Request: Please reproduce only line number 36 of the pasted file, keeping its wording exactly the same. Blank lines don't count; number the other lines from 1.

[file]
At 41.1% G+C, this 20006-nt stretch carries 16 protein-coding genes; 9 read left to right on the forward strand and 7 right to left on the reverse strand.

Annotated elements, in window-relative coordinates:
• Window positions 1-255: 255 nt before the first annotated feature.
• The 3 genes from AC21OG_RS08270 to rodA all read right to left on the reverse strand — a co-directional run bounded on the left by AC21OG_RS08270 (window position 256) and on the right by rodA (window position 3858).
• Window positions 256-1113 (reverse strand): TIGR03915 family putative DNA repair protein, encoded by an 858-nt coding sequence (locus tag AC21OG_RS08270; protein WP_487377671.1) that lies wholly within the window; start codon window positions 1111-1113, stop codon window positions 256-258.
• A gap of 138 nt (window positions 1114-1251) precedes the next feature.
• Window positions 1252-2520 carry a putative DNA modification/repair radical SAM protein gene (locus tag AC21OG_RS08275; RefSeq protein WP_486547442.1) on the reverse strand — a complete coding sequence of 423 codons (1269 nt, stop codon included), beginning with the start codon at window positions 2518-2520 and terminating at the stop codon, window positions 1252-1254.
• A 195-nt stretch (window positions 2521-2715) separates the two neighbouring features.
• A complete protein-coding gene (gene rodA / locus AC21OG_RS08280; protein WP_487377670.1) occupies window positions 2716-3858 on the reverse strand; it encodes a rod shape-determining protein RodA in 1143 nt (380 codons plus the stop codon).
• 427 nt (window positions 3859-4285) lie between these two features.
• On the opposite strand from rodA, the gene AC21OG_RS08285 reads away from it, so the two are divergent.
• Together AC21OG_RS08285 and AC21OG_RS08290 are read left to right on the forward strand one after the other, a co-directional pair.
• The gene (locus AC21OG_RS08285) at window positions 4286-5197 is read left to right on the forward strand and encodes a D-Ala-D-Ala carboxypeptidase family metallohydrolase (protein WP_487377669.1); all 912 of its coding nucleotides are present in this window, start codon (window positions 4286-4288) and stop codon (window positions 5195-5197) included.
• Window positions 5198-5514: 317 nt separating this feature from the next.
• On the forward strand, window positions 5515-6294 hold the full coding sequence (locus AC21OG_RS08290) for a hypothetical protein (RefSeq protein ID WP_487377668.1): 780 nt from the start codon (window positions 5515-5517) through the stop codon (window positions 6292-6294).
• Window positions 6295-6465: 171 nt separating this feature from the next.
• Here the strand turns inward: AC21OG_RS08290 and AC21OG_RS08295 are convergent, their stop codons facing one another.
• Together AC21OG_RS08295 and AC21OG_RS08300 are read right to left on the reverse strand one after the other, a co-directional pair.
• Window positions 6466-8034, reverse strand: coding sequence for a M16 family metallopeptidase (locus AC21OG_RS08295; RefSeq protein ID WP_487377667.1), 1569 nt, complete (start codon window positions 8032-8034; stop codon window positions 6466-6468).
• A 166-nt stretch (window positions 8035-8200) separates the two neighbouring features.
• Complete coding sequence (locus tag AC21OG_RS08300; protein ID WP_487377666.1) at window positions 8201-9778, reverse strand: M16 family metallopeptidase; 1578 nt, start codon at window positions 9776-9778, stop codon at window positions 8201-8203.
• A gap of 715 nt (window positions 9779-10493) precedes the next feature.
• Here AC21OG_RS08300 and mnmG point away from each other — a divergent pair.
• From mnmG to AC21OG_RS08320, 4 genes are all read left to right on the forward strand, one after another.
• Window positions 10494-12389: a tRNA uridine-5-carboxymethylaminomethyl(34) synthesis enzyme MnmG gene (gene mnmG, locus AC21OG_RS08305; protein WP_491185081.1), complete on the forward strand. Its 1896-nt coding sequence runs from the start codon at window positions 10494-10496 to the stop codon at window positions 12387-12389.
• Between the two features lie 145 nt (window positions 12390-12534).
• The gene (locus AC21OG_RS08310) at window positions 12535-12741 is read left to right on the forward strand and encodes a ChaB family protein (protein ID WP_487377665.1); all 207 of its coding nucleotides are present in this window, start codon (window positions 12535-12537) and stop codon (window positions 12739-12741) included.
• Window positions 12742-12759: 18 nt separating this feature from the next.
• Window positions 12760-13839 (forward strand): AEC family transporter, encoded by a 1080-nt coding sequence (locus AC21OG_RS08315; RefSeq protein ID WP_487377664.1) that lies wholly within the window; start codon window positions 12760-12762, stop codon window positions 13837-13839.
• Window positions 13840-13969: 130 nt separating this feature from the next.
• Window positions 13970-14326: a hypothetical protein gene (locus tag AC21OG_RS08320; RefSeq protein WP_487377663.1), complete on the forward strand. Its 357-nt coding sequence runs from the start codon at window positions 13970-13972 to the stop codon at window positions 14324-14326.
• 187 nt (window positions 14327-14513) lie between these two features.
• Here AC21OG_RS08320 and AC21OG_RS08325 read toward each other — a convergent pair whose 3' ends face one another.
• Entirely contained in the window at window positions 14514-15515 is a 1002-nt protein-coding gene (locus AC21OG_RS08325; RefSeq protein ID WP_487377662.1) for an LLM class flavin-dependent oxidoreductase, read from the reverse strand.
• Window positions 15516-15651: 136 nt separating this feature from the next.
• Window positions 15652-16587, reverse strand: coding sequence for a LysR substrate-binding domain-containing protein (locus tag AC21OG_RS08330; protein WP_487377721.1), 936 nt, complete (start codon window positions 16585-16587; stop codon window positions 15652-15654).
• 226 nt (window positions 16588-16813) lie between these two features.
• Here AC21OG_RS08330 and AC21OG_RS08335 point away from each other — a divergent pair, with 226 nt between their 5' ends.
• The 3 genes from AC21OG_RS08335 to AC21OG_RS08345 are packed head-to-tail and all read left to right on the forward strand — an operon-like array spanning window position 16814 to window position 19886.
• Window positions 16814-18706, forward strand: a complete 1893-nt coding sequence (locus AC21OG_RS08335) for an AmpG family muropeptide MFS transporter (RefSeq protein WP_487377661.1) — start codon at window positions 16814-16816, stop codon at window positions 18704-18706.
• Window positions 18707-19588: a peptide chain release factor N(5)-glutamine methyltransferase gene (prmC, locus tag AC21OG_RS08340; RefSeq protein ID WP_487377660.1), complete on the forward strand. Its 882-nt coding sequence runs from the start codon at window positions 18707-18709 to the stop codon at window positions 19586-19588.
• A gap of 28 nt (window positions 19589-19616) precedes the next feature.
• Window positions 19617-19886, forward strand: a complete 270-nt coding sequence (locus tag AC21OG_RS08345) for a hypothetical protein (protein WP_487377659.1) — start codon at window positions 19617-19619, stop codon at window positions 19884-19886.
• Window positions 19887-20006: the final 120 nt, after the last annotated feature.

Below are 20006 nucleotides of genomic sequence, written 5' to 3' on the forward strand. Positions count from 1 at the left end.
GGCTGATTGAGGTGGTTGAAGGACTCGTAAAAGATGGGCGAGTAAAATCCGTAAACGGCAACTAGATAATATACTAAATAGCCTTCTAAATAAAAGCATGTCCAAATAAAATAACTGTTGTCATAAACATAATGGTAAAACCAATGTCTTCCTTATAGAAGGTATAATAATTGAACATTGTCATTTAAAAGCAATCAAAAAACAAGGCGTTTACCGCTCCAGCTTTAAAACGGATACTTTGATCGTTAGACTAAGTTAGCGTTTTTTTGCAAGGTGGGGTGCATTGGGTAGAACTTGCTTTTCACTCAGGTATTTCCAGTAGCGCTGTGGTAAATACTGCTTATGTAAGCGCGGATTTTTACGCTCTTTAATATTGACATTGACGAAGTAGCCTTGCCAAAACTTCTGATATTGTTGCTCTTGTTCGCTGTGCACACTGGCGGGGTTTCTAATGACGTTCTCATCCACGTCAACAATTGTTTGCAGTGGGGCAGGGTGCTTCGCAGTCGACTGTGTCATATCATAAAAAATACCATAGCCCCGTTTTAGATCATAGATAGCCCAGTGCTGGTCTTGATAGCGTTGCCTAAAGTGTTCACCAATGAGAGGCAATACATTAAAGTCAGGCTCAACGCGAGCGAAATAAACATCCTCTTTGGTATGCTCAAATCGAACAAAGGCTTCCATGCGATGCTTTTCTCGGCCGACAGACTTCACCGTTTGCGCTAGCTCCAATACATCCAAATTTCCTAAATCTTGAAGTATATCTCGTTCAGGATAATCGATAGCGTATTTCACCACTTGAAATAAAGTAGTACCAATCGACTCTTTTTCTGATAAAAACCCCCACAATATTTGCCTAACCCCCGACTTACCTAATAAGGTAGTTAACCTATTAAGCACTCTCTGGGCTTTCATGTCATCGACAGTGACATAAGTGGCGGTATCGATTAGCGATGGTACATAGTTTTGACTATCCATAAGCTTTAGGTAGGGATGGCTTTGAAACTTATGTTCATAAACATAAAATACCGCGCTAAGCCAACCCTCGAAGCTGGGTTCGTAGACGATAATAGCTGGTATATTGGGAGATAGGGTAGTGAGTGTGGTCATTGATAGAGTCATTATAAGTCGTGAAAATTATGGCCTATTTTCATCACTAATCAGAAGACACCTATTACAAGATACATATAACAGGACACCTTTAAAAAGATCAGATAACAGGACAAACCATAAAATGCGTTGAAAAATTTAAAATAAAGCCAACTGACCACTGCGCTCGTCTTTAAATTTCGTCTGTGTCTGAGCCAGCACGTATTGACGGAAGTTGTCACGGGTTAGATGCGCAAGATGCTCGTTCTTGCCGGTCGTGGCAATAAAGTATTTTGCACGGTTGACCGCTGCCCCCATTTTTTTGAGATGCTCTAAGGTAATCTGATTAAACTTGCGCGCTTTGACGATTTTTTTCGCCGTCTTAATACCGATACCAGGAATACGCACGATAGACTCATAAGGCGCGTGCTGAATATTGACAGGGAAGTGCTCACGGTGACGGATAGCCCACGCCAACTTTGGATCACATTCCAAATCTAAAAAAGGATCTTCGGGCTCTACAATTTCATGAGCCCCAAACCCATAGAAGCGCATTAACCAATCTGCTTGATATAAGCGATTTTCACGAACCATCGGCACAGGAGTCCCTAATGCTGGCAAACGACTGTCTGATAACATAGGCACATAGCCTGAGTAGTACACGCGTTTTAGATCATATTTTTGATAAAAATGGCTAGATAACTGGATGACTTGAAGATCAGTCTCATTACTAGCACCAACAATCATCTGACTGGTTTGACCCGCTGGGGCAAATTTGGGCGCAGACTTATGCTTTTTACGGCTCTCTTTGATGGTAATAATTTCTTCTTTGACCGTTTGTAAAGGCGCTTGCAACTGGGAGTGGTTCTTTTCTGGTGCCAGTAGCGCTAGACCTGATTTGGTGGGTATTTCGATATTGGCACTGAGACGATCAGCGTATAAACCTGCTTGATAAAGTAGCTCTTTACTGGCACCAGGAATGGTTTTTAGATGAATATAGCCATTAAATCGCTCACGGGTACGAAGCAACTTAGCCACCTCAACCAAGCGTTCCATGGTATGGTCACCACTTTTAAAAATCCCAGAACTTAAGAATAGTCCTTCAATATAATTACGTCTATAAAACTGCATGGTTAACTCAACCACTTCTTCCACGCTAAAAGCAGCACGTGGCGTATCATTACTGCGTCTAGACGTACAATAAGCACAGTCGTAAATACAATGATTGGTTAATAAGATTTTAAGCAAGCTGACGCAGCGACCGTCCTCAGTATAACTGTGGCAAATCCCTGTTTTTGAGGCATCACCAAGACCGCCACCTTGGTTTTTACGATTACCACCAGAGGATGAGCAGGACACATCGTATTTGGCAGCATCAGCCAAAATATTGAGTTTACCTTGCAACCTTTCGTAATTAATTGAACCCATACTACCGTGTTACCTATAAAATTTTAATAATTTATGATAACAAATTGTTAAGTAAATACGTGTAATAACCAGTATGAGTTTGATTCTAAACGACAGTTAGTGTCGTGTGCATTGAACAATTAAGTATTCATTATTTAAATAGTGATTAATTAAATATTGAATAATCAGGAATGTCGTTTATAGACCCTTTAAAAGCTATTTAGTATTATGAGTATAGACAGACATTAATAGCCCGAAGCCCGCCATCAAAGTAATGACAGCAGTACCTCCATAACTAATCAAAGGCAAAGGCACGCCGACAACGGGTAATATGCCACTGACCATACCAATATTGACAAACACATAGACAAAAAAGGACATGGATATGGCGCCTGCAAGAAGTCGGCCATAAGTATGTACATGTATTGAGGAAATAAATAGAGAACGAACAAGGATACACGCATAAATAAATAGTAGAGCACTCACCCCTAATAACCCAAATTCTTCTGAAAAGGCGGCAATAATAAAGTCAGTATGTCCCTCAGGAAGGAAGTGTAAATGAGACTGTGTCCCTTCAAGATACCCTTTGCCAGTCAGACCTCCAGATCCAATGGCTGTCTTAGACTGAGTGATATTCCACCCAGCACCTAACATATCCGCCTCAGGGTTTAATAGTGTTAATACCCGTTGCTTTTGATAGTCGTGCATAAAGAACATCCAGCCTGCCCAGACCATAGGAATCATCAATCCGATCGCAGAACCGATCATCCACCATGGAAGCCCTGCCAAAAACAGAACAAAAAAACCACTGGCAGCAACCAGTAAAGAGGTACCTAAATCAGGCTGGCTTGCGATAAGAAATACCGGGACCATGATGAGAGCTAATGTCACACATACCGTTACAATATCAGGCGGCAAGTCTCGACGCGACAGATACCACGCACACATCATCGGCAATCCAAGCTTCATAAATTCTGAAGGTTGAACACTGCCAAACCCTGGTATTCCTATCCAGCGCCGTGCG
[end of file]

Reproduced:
• Window positions 15652-16587, reverse strand: coding sequence for a LysR substrate-binding domain-containing protein (locus tag AC21OG_RS08330; protein WP_487377721.1), 936 nt, complete (start codon window positions 16585-16587; stop codon window positions 15652-15654).